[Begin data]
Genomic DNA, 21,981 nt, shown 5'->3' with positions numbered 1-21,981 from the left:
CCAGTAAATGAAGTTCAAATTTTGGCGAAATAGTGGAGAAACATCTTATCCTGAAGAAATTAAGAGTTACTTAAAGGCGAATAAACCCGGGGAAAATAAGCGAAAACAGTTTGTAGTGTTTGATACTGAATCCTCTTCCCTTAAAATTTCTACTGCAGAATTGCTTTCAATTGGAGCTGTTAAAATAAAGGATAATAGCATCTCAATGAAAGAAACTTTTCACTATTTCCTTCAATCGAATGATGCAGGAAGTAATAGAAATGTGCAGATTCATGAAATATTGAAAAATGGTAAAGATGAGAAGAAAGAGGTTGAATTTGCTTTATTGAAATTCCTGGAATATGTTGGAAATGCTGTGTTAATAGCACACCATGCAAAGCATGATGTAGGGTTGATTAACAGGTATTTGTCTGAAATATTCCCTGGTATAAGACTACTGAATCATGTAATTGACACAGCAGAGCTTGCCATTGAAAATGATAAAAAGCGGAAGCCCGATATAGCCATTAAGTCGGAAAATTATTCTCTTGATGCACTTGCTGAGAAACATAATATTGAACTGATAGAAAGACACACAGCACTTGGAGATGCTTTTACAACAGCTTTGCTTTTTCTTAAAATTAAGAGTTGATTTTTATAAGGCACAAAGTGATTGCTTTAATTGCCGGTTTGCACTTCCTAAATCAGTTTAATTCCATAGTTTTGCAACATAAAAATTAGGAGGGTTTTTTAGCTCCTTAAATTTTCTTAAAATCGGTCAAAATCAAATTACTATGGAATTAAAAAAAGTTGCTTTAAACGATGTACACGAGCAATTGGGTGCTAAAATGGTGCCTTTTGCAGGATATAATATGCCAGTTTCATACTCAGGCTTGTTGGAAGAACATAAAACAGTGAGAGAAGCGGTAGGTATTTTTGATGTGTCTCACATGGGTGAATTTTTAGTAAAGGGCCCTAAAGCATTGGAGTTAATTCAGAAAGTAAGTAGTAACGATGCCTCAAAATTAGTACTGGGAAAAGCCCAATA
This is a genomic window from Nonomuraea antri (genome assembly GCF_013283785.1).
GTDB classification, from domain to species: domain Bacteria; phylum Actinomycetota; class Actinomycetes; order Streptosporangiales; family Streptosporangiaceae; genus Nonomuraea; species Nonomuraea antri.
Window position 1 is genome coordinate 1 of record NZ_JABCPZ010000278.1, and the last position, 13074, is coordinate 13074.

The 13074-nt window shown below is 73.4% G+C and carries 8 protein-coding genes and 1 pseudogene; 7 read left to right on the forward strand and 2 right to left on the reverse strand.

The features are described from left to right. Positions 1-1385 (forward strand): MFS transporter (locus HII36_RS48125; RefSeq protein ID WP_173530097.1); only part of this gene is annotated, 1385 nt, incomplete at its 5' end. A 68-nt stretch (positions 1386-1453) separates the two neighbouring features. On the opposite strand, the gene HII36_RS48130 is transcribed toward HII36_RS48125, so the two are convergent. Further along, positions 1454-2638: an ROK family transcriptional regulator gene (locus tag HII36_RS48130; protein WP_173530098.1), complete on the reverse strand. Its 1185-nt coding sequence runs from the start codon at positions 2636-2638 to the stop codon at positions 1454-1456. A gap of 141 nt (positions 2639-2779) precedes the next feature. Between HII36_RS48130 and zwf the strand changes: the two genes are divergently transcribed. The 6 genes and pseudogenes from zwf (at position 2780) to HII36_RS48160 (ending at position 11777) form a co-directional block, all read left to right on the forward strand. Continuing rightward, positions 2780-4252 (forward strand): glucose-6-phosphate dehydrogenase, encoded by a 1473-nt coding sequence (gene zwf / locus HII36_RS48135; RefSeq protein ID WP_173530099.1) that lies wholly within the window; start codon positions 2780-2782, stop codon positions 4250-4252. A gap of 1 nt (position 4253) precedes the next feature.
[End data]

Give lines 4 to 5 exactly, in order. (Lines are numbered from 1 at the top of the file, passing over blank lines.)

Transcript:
GTDB classification, from domain to species: domain Bacteria; phylum Actinomycetota; class Actinomycetes; order Streptosporangiales; family Streptosporangiaceae; genus Nonomuraea; species Nonomuraea antri.
Window position 1 is genome coordinate 1 of record NZ_JABCPZ010000278.1, and the last position, 13074, is coordinate 13074.